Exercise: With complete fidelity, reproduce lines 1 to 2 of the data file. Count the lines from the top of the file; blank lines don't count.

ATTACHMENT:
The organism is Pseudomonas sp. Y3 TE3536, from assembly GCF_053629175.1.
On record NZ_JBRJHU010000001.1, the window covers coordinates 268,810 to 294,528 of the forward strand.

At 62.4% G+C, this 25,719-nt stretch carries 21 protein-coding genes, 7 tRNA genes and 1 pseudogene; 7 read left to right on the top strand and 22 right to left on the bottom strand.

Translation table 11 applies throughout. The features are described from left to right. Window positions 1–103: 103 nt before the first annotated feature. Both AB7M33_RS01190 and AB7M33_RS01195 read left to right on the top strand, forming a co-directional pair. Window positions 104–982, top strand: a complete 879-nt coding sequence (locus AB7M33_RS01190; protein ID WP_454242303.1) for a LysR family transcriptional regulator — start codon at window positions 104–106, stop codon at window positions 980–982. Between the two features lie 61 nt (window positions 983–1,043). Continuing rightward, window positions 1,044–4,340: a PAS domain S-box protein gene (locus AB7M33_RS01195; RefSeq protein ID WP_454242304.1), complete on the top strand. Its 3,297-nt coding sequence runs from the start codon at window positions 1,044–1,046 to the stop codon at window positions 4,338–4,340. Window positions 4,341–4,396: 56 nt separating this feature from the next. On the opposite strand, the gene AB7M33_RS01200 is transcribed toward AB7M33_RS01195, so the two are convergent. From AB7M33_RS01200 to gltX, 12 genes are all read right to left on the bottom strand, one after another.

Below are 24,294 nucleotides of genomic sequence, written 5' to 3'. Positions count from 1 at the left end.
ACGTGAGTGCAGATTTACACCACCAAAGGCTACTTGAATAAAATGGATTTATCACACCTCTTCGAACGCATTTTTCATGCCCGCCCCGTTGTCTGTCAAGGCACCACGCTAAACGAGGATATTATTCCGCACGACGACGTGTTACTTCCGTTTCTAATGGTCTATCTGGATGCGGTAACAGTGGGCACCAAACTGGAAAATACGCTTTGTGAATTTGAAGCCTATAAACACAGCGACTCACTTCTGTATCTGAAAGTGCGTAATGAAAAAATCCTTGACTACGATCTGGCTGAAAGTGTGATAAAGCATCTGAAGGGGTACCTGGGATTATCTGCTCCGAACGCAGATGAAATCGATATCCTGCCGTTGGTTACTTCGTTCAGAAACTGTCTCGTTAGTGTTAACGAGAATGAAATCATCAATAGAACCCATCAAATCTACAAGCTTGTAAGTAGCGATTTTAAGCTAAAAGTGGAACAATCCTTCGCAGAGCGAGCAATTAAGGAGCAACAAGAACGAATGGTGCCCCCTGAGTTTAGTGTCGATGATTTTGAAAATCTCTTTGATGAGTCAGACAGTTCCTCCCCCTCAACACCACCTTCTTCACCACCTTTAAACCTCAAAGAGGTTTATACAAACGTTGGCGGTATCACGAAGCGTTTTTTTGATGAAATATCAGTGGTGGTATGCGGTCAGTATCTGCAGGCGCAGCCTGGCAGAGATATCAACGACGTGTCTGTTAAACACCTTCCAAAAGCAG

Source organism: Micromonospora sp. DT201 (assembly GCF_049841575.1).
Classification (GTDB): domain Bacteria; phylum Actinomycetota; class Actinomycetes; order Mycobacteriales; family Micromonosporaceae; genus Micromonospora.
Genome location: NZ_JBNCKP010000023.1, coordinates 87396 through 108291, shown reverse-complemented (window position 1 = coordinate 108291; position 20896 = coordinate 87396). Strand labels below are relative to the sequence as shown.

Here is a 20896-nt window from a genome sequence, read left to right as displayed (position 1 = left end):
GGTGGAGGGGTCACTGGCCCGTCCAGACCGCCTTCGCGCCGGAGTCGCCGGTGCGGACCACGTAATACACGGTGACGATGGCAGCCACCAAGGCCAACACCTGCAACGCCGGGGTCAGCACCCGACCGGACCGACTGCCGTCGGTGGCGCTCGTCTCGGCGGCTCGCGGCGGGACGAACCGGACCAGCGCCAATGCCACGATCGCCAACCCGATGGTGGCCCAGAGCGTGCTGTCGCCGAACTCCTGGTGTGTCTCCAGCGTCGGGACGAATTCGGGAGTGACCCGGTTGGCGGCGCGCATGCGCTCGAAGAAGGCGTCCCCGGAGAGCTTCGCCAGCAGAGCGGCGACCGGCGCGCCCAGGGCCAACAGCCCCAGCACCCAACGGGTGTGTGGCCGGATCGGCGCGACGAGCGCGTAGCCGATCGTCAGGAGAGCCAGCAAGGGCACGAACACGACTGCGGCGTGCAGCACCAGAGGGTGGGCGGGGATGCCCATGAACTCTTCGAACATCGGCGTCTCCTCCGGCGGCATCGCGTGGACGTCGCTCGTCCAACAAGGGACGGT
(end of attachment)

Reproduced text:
The organism is Pseudomonas sp. Y3 TE3536, from assembly GCF_053629175.1.
On record NZ_JBRJHU010000001.1, the window covers coordinates 268,810 to 294,528 of the forward strand.